January 20, 2014 / by emptywheel

 

Yes, Verizon, We Can Hear You Now

Screen shot 2014-01-20 at 3.20.11 AMApparently, James Clapper does not believe the information in the screenshot to the right to be classified. The name, Verizon, was left unredacted in one of the Primary Orders released last Friday (the one dated January 20, 2011). (h/t Michael)

The paragraph is boilerplate that appears, in some form, in all the Primary Orders for the phone dragnet. I had always thought the word behind the redaction was something like “the telecoms.”

Screen shot 2014-01-20 at 3.24.16 AMIt wasn’t. It appears that this Primary Order, which applies to all providers for the dragnet, applies only to Verizon.

That appears to suggest that, at least in January 2011, Verizon was the only dragnet provider.

(See below for an updated explanation: they just broke out Verizon into it’s own paragraph to limit any collection from their foreign metadata. I assume the earlier paragraph applies to the other providers.)

Now, I’m not sure what this means (I’ve got some theories, but I’m still mulling them), but it may explain why NSA Review Group member Geoffrey Stone has claimed the government get substantially less than 75% of all US traffic, but DOJ keeps telling courts that they get the whole haystack of phone records in the US. Verizon’s traffic, by itself, doesn’t constitute 75% of US traffic. But its circuits would have access to far more than just Verizon traffic. (A whistleblower has described  a wide-open Verizon circuit at Quantico.)

stormbrew-01Remember, contrary to the “Business Records” moniker, the records the NSA collects are not real billing records for much of the telecom traffic; no one has to bill for local calls for land lines, after all. So at least some of what the government obtains must be created for it. But it’s possible that Verizon strips some portion of the nation’s call metadata as it traverses its backbones.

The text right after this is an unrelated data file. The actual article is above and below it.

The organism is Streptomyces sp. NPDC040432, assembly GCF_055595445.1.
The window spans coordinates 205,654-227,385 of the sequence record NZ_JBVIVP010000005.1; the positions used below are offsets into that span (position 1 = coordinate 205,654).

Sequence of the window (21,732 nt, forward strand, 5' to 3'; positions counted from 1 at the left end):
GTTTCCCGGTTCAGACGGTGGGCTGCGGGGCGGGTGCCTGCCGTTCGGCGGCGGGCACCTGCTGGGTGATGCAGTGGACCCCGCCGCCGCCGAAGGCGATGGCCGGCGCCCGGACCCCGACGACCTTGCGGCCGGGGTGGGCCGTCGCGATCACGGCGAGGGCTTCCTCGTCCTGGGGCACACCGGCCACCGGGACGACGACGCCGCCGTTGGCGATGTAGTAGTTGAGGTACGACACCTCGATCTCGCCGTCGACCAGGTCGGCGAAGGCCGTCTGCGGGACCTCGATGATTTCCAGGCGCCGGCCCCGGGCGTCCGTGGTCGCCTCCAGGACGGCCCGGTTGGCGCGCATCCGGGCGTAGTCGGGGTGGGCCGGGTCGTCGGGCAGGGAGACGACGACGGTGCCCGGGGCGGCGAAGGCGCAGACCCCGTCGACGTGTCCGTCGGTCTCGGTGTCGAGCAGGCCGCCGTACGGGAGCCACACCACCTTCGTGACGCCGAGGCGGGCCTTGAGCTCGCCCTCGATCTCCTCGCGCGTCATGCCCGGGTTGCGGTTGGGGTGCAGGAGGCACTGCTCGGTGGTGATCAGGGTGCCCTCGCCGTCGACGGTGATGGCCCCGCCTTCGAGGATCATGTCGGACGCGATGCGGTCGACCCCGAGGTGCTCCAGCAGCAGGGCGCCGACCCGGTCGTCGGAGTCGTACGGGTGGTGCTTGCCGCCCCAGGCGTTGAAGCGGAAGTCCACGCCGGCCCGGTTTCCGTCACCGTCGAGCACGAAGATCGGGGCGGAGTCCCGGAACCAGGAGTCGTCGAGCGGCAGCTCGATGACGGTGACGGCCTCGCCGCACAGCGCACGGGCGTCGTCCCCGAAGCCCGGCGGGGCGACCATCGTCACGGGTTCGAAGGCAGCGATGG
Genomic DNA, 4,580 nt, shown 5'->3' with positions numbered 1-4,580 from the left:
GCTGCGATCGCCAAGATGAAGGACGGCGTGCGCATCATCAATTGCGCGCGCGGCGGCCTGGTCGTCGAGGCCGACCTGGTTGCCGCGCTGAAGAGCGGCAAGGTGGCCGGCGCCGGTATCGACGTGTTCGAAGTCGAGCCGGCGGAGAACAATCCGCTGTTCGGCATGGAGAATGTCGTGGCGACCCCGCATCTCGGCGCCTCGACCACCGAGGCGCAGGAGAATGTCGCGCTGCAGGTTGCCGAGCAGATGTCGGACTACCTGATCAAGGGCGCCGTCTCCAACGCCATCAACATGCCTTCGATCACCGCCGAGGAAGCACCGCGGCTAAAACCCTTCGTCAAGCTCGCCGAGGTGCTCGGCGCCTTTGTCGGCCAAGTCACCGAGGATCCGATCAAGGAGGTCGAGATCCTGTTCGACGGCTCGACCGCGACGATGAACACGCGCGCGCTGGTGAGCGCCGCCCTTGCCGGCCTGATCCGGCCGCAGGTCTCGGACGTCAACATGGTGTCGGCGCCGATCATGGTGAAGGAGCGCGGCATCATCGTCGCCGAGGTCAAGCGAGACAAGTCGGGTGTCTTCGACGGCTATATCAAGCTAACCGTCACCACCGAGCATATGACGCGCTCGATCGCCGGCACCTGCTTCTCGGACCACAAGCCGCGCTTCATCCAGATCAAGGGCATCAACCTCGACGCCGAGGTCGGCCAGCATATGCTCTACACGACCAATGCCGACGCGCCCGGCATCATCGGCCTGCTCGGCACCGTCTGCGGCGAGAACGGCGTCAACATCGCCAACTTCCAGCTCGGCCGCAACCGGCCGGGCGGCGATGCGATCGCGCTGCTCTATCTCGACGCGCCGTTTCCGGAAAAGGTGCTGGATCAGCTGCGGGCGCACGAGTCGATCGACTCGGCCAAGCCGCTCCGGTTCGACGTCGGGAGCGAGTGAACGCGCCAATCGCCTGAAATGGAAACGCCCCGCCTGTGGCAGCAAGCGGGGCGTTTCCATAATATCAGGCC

Furthermore, if Verizon provides all this data, it explains why the providers are balking it retaining the dragnet data themselves. Not only would Verizon have to store far more than they currently do (they don’t store as much as AT&T), but it would have to fiddle with the dragnet data of other carriers, including performing the data integrity role that gives direct access to raw data.

In any case, if Verizon is still the sole provider of this dragnet data, it means it may be easier to force the end of its collection.

Update: Okay, I think I have an explanation for this now.

Up until at least March 5, 2009, all the telecoms were addressed in one paragraph starting, “the Custodian of Records.” Starting on May 29, 2009, that’s split out into two paragraphs, with the original Custodian of Records paragraph and the one we know to be specific to Verizon. We don’t have the following order, dated July 8, 2009, but we know that order shut down production from one provider because it was also producing foreign-to-foreign data; that production was restarted on September 3, 2009.

So what appears to have happened is in the End to End review, they realized that Verizon was also turning over foreign data (perhaps from Vodaphone?); this apparently was a big problem, but I’m not sure why. So they appear to have recognized they had to specify that they didn’t want (I’m guessing) Verizon’s foreign call data, at least not this way.

I assume the other paragraph names AT&T and TMobile or something like that after all.

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Originally Posted @ https://www.emptywheel.net/2014/01/20/yes-verizon-we-can-hear-you-now/